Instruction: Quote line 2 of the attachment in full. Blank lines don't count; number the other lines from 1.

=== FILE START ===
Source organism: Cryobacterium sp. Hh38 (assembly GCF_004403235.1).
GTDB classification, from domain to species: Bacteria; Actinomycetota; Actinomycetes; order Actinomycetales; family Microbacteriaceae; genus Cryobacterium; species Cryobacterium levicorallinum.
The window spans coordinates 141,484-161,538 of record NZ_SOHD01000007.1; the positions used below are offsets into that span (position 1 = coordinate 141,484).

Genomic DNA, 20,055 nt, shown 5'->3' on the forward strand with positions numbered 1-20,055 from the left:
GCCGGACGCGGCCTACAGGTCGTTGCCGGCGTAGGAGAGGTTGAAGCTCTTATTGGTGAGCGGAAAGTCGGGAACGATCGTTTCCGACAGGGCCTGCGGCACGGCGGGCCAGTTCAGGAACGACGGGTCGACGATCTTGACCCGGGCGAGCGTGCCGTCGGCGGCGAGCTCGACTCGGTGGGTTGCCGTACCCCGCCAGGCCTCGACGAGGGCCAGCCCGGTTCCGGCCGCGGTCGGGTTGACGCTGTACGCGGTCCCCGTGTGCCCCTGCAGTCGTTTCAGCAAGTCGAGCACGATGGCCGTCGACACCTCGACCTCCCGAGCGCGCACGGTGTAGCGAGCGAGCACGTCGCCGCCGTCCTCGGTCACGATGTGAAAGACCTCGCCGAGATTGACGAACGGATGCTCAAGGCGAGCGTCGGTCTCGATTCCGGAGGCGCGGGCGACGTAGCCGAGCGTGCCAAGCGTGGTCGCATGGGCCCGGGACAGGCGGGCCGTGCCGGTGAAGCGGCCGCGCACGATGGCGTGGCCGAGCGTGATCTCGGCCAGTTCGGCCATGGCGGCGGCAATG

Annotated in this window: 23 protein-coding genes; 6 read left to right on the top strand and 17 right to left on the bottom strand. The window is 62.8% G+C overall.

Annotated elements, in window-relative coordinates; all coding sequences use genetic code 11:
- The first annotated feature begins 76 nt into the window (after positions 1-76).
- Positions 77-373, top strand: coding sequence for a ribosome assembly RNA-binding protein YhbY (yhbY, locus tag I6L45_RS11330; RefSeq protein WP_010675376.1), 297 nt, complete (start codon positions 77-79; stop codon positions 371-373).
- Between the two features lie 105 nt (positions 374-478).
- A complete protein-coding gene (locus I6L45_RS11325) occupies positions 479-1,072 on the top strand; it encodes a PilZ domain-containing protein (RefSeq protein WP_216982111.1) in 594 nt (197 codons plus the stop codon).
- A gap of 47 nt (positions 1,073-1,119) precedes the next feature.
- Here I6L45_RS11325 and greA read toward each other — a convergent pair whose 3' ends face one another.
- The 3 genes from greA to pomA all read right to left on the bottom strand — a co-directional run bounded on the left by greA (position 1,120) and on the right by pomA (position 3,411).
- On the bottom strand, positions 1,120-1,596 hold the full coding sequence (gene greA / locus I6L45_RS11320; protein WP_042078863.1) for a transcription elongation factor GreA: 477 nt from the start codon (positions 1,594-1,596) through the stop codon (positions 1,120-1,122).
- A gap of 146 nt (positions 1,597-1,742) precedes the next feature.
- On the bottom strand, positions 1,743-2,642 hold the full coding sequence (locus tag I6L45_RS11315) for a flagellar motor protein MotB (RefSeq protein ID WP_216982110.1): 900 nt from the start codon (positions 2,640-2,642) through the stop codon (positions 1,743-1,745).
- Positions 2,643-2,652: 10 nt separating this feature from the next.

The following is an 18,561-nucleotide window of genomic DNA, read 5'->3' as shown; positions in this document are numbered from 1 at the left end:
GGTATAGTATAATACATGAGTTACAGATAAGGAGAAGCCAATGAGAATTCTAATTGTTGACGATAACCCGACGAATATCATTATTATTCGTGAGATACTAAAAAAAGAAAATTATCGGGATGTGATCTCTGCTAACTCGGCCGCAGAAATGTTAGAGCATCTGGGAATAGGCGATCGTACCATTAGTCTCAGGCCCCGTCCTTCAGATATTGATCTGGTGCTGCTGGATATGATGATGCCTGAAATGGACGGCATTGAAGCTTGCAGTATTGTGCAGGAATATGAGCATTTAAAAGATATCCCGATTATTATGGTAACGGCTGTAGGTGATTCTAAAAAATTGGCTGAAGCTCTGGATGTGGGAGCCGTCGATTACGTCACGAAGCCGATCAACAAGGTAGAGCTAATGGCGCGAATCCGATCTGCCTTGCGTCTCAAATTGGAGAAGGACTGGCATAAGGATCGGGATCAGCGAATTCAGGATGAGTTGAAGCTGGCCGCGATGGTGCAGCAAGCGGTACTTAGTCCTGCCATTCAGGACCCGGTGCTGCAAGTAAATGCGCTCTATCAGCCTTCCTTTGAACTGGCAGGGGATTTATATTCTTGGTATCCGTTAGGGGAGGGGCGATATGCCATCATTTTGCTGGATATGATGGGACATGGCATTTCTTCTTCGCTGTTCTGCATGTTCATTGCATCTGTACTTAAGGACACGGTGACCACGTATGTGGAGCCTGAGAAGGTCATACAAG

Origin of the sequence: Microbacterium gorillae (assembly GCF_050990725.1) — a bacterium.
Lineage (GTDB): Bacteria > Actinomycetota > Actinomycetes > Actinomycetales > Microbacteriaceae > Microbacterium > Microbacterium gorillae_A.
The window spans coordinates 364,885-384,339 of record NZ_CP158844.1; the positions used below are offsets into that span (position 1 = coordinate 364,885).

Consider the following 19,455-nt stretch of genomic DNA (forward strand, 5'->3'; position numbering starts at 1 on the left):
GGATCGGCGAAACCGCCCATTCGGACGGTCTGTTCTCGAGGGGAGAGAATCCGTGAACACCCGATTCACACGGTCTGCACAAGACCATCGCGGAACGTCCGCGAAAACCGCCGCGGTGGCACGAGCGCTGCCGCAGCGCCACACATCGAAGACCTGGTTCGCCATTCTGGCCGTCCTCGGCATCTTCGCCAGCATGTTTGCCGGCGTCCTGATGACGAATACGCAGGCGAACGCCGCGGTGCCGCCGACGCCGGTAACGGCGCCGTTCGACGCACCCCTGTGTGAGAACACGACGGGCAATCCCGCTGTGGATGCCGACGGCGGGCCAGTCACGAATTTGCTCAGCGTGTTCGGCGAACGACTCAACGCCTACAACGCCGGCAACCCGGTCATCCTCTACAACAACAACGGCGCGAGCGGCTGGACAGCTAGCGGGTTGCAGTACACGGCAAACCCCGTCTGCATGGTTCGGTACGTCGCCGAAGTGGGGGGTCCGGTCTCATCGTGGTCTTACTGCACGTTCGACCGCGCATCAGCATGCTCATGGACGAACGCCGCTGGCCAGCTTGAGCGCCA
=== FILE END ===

GTDB classification, from domain to species: Bacteria; Actinomycetota; Actinomycetes; order Actinomycetales; family Microbacteriaceae; genus Cryobacterium; species Cryobacterium levicorallinum.